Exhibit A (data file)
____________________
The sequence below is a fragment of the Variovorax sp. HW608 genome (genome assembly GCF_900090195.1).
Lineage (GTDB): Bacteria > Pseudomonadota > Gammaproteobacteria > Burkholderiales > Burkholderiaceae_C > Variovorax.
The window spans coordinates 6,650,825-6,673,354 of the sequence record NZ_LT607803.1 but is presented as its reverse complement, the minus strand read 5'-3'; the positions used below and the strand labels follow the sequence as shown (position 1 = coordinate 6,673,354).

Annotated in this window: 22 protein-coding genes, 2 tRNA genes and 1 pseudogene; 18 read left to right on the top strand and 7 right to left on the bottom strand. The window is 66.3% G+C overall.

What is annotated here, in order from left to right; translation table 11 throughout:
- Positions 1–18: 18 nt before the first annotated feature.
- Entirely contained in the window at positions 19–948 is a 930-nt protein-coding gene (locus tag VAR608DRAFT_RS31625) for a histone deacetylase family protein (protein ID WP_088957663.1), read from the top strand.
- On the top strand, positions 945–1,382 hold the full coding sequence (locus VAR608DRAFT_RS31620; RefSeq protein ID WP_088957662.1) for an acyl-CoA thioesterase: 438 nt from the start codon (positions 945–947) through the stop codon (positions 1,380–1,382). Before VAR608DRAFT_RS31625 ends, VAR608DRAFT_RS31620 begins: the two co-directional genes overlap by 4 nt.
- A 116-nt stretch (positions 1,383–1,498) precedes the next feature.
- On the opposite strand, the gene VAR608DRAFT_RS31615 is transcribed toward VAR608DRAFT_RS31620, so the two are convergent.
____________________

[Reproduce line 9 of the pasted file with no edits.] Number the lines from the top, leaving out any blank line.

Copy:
- A 116-nt stretch (positions 1,383–1,498) precedes the next feature.